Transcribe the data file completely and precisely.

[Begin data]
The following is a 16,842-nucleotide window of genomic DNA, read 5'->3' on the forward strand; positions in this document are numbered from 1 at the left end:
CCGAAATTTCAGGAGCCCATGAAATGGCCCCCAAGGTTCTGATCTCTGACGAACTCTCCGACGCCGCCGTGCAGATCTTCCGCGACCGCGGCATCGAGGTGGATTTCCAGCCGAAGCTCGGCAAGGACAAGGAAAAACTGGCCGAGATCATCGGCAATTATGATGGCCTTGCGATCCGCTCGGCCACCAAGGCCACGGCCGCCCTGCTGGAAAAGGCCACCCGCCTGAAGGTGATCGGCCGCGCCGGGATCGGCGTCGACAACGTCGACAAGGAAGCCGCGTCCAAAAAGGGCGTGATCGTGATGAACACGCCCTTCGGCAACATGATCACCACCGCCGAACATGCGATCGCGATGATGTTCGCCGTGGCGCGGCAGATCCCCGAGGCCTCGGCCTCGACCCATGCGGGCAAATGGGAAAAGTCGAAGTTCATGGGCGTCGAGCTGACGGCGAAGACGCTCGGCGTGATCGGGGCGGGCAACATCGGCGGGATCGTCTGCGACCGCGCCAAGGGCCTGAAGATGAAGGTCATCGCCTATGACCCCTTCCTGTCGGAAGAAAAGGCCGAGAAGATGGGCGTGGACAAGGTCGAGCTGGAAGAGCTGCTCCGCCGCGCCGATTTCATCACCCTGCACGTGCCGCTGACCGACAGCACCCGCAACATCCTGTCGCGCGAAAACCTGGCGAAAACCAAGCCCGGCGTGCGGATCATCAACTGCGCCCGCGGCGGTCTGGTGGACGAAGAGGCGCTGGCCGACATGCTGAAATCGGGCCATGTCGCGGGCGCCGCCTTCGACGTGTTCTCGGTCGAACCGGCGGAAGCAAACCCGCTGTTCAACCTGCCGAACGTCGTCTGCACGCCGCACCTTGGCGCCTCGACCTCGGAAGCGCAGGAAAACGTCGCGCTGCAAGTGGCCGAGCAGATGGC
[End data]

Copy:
The following is a 16,842-nucleotide window of genomic DNA, read 5'->3' on the forward strand; positions in this document are numbered from 1 at the left end:
CCGAAATTTCAGGAGCCCATGAAATGGCCCCCAAGGTTCTGATCTCTGACGAACTCTCCGACGCCGCCGTGCAGATCTTCCGCGACCGCGGCATCGAGGTGGATTTCCAGCCGAAGCTCGGCAAGGACAAGGAAAAACTGGCCGAGATCATCGGCAATTATGATGGCCTTGCGATCCGCTCGGCCACCAAGGCCACGGCCGCCCTGCTGGAAAAGGCCACCCGCCTGAAGGTGATCGGCCGCGCCGGGATCGGCGTCGACAACGTCGACAAGGAAGCCGCGTCCAAAAAGGGCGTGATCGTGATGAACACGCCCTTCGGCAACATGATCACCACCGCCGAACATGCGATCGCGATGATGTTCGCCGTGGCGCGGCAGATCCCCGAGGCCTCGGCCTCGACCCATGCGGGCAAATGGGAAAAGTCGAAGTTCATGGGCGTCGAGCTGACGGCGAAGACGCTCGGCGTGATCGGGGCGGGCAACATCGGCGGGATCGTCTGCGACCGCGCCAAGGGCCTGAAGATGAAGGTCATCGCCTATGACCCCTTCCTGTCGGAAGAAAAGGCCGAGAAGATGGGCGTGGACAAGGTCGAGCTGGAAGAGCTGCTCCGCCGCGCCGATTTCATCACCCTGCACGTGCCGCTGACCGACAGCACCCGCAACATCCTGTCGCGCGAAAACCTGGCGAAAACCAAGCCCGGCGTGCGGATCATCAACTGCGCCCGCGGCGGTCTGGTGGACGAAGAGGCGCTGGCCGACATGCTGAAATCGGGCCATGTCGCGGGCGCCGCCTTCGACGTGTTCTCGGTCGAACCGGCGGAAGCAAACCCGCTGTTCAACCTGCCGAACGTCGTCTGCACGCCGCACCTTGGCGCCTCGACCTCGGAAGCGCAGGAAAACGTCGCGCTGCAAGTGGCCGAGCAGATGGC